Okay, here we go: my thoughts on the comparative synergy of the DX50 with the Quickstep (or QS) and the Pico Power (or PP). This is not an amp review of the QS and PP. Firstly I don't do amp reviews; I analyze my preferences more with imagery than correct audiophile-speak. Secondly, such a review would not be appropriate for this thread.
What are the qualities of the DX50 that would make it have synergy with a specific amp?
- Firstly, the DX50 line out does not have a gain stage. The gain stage is one of the most important aspects of implementation in home DACs. Even with a portable DAC such as the VentureCraft Go-DAP DD Socket 1, people are spending hundreds of dollars extra to substitute in military spec opamps for the default gain stage options. A gain stage increases volume, allowing for a greater dynamic range and an overall fuller sound when then amplified.
- Secondly, the DX50 line out is shockingly clean, i.e. distortion free. iBasso says that THD+N is 0.003%; my ears says that this cannot be far from the truth.
- Lastly the Wolfson 8740 DAC chip in the DX50 has a slightly warm "musical" tone by comparison with, for example, the typical Cirrus Logic chip. It is certainly more musical than the very good line out of the iPod Classic with which it inevitably competes.
What are the qualities of the Quickstep and Pico Power that are relevant to their potential synergy with the DX50? I will discuss here what they have in common, leaving the differences to individual discussions below.
- Neither amp is especially small or inexpensive. Each runs off 9 volt batteries, one for the QS and two for the PP. Neither has an internal charging circuit. Instead the internal space of their respective largish cases is devoted to amp circuitry. The decision to buy either of these amps to use with the DX50 is a decision to pursue maximum sound quality from the top portable offering from two of the best designers out there, not to maximize portability and convenience.
- Both amps put out huge amounts of power, swinging enough voltage to competently drive full size cans like Sennheisers and Beyers. I am using the DX50 + amp combo exclusively with IEMs but this massive portable power is relevant, especially since the DX50 line out has no gain stage. The DX50 line out is clean and musical but it is also a bit 'thin'. The power of the QS and PP is extremely welcome, significantly thickening and improving the sound by comparison with a less powerful amp such as the circuitry which is built into the DX50 headphone out.
- Both the QS and PP have extremely low harmonic distortion. Given how clean the line out is from the DX50, pairing an amp with poor THD measurements would be more than a shame, it would verge on an outright crime.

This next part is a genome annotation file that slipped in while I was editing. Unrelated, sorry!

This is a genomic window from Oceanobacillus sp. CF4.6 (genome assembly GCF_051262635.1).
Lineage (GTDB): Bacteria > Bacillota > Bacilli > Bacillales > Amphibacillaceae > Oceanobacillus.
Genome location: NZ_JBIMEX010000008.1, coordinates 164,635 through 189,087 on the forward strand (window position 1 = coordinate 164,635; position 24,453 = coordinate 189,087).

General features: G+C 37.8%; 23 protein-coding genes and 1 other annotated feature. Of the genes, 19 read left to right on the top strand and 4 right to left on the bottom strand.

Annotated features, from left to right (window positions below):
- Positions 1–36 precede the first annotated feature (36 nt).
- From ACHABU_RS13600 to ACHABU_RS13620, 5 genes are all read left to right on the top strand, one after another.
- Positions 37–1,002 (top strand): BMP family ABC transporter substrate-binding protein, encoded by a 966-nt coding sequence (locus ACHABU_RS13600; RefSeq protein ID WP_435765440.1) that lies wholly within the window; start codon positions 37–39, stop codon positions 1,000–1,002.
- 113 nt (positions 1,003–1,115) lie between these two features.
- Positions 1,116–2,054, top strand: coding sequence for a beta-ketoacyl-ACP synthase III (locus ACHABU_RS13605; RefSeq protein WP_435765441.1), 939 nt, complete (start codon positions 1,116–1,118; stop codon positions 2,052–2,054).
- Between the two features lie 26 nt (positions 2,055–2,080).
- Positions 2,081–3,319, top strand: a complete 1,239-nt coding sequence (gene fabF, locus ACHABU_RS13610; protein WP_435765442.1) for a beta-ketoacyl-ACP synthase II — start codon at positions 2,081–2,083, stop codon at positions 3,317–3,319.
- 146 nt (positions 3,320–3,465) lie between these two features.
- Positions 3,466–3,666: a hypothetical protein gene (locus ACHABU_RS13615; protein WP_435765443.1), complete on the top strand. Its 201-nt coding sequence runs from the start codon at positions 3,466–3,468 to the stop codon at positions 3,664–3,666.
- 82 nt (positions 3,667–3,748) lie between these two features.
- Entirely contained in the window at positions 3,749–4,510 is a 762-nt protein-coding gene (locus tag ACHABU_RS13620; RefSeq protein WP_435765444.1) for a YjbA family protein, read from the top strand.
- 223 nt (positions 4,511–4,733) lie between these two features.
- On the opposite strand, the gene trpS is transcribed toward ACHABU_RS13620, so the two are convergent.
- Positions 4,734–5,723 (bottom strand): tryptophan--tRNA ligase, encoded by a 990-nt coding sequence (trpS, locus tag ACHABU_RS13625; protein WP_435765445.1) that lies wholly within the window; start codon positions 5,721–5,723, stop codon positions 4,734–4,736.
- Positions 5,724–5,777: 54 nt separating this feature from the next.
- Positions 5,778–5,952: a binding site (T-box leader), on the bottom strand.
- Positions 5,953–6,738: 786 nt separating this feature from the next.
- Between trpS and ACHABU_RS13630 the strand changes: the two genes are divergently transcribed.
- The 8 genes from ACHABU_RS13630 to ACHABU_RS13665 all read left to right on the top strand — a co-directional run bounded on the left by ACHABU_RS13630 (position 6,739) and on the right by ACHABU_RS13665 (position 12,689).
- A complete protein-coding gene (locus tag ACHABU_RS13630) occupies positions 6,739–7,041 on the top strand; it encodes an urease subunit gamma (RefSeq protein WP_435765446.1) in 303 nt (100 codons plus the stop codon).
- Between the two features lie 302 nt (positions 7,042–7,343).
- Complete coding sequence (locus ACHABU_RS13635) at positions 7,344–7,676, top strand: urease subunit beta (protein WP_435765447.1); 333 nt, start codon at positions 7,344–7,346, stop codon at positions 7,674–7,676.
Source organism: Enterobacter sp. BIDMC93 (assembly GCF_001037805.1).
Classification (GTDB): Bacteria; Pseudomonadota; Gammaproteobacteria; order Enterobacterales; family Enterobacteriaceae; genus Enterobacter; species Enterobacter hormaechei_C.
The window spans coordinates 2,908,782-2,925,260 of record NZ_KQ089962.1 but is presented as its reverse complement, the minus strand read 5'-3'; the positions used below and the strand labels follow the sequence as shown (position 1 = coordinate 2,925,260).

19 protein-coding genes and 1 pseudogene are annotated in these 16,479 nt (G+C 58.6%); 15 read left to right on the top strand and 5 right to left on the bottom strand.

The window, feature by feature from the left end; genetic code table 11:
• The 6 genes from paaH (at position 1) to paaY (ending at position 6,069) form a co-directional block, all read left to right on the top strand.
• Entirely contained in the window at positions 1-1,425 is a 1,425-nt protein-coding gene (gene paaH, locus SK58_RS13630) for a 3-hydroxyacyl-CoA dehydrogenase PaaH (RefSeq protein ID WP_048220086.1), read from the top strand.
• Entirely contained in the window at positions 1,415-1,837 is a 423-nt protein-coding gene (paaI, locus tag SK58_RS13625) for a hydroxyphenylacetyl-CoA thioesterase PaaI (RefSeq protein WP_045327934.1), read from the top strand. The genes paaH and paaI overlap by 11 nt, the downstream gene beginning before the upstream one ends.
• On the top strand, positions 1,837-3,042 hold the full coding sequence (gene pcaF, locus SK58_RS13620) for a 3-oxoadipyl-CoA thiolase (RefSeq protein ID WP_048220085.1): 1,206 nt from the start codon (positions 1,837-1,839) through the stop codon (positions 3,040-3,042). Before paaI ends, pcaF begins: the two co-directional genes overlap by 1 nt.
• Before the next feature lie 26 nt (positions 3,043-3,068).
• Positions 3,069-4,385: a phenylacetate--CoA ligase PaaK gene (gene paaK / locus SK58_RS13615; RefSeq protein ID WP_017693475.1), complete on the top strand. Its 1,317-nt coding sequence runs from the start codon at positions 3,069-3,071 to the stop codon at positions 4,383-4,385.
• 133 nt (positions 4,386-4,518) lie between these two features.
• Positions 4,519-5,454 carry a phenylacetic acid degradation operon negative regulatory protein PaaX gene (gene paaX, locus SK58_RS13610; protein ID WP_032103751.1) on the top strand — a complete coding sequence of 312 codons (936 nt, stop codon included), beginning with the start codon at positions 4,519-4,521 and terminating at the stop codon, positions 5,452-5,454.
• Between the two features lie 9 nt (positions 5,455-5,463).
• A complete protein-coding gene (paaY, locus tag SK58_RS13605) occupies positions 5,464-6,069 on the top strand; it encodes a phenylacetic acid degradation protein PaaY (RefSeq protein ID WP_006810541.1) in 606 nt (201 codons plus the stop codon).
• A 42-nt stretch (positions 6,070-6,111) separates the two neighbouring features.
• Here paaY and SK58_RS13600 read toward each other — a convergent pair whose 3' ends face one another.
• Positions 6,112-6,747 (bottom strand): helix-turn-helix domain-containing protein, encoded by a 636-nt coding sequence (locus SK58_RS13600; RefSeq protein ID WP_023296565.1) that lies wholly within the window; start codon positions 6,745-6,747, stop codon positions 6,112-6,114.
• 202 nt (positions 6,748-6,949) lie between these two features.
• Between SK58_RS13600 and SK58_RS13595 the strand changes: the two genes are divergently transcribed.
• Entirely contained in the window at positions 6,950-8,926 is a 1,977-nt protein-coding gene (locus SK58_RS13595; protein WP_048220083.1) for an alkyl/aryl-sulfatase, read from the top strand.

- While the Meier Quickstep has Jan's fantastic discreet 32-step volume control, the analog volume pot of my PP has excellent channel balance well below listening levels with my most sensitive IEMs. So both have great low volume control with IEMs (which is what this post is exclusively focused on). In addition, both have output impedance < 1 ohm.
But what about the synergy of the individual amps with the DX50, huh? Any plans to get to the point? Well, okay...
In short, both of these amps sound absolutely fantastic with the DX50 but there are differences.
DX50 and Quickstep
The Quickstep has Jan Meier's active balanced ground and it is as fast as any portable amp that I have heard. Attack and decay are excellent. It also has a sound signature which is quite unique. I have put much thought into how to describe it and what I have come up with is "cool lush". It is not a warm amp but it is not strictly 'gain by wire' either. If a warm amp can be describes as akin to walking into the steamy foliage of a jungle, the QS is like walking through a borealis forest on a cool summer night. If that imagery doesn't work for you, tough, it's my post. What this means is that the sound of the QS is actually quite full but it is not adding warmth to the already slightly warm DX50 line out. With reasonably neutral-of-tone IEMs like my ES5 and Flat-4 Kaede, the results are stunning. I would describe the sound as luxurious. Yes, an amp can actually sound luxurious; legions of Meier fans know something that you don't. The QS does everything right combined with the DX50, not a harsh note in the trebles, lovely mids and solid fast bass. The one negative that I will throw out there is the combination of DX50 + QS with a colored headphone like my euphonic Final Audio Heaven VI does not produce absolutely ideal synergy. The QS + Heaven VI with a neutral DAC, and the DX50 + Heaven VI with a less lush amp can both be excellent with the right third component. The three together though, while certainly sounding very good, is nonetheless a little "rich" of sound to my tastes.